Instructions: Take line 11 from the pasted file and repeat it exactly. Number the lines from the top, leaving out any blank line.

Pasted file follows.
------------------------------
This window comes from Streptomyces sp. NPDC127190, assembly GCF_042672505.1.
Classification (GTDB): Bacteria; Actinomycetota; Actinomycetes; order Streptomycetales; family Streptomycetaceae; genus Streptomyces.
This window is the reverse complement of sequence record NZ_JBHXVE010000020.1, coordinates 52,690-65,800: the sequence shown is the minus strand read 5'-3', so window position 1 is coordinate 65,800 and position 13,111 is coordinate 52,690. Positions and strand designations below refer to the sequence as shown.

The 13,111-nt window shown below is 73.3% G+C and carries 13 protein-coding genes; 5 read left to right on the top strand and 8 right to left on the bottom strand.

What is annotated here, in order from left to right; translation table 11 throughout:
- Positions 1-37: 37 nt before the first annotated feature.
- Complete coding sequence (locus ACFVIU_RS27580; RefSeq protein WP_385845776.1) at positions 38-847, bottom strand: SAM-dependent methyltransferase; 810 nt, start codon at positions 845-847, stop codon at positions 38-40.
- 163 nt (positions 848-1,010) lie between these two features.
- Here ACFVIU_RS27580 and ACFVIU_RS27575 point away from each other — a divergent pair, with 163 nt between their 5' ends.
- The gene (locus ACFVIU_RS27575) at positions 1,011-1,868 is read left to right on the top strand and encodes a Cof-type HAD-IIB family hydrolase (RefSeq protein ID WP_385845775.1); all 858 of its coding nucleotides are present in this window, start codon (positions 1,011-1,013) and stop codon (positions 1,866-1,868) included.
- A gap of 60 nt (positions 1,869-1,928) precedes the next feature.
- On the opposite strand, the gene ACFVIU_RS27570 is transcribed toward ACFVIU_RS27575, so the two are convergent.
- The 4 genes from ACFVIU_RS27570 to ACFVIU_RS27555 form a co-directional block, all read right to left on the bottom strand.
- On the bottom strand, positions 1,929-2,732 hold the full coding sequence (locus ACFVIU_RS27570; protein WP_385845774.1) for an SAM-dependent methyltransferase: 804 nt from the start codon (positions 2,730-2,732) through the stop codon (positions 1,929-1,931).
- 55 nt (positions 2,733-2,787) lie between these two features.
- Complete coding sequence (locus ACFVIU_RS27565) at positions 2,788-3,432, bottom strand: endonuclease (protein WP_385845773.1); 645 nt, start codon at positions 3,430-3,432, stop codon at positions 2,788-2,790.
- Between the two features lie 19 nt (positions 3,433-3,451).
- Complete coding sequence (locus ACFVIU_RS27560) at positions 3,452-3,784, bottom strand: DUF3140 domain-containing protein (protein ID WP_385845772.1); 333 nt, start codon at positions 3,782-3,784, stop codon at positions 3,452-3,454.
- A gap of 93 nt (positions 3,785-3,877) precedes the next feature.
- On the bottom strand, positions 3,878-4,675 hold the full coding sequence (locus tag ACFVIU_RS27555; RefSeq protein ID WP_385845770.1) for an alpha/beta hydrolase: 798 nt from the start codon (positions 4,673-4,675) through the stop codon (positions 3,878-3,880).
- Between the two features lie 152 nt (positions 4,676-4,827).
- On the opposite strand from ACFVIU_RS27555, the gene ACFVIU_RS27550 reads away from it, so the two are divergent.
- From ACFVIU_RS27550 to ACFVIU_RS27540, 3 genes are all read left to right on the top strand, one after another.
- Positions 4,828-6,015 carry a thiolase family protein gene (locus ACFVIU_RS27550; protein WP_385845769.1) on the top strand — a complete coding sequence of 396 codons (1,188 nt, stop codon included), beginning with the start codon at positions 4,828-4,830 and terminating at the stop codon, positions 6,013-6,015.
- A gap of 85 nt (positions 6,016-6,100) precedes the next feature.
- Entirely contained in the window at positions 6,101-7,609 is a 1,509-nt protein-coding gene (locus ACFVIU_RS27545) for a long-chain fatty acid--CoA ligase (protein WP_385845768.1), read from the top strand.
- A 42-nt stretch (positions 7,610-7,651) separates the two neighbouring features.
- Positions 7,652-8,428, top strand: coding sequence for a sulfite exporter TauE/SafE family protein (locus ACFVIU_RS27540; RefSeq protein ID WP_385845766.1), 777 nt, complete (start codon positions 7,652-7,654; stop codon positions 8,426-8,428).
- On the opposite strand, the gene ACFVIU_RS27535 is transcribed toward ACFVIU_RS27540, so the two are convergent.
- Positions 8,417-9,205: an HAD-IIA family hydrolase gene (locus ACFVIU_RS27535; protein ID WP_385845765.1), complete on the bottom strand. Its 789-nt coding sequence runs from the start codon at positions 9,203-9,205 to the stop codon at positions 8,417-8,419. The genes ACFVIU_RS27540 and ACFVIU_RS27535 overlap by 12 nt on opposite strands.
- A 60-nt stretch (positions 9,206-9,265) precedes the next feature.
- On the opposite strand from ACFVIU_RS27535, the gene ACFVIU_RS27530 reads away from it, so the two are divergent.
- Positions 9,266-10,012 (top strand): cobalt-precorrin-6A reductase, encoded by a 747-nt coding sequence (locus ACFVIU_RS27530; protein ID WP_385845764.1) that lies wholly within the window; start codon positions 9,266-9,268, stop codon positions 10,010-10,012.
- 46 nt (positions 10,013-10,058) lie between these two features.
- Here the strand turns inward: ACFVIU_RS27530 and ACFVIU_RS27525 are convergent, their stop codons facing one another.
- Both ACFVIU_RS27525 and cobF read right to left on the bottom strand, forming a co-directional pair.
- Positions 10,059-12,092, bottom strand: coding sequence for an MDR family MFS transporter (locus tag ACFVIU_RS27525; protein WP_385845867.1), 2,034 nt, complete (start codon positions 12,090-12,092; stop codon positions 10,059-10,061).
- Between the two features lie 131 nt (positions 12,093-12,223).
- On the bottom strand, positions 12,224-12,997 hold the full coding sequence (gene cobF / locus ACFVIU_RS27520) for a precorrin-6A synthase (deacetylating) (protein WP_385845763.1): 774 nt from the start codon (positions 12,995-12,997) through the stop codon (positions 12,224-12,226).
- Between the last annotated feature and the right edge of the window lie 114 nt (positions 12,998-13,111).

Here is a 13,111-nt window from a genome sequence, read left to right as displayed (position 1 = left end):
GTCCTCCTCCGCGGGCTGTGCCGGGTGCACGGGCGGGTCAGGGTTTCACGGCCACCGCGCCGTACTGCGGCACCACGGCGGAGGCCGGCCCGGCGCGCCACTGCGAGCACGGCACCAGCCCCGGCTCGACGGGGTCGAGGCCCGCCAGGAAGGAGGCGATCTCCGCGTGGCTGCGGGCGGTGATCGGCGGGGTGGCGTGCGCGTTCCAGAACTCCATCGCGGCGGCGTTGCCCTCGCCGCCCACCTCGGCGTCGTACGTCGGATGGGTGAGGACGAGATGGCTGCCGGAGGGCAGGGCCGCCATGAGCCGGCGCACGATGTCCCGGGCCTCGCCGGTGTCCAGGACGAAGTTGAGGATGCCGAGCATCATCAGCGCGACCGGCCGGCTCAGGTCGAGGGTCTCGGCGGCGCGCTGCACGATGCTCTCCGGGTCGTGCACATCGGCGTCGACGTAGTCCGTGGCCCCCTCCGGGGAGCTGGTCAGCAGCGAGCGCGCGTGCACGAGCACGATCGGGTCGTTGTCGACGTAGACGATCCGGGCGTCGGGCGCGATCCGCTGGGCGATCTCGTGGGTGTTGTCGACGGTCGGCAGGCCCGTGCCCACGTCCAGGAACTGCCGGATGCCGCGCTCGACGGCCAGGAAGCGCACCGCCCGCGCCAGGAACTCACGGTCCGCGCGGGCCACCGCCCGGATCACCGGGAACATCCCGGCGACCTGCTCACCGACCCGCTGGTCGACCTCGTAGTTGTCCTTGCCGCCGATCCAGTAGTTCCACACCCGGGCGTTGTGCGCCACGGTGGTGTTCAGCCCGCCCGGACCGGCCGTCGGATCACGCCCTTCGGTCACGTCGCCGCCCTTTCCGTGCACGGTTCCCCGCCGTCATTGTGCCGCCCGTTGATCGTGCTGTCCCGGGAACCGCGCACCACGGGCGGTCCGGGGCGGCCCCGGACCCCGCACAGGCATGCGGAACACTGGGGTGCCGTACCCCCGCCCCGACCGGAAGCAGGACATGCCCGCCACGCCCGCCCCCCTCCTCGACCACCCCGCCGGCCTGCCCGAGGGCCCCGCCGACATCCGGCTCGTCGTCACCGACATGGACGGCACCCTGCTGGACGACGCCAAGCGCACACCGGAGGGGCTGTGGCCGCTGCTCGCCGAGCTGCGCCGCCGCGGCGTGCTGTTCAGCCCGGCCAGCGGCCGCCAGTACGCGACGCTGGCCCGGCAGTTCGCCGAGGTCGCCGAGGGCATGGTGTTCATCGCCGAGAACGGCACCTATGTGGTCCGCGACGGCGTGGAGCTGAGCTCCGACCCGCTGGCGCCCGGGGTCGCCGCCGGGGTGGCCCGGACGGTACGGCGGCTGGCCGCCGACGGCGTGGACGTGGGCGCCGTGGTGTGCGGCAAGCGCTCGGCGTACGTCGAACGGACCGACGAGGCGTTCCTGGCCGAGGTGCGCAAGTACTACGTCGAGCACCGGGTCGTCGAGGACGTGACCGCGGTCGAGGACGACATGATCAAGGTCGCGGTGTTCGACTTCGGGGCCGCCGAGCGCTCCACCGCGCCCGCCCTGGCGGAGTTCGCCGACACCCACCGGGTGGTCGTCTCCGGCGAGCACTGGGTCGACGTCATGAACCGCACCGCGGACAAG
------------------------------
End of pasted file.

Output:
- A gap of 60 nt (positions 1,869-1,928) precedes the next feature.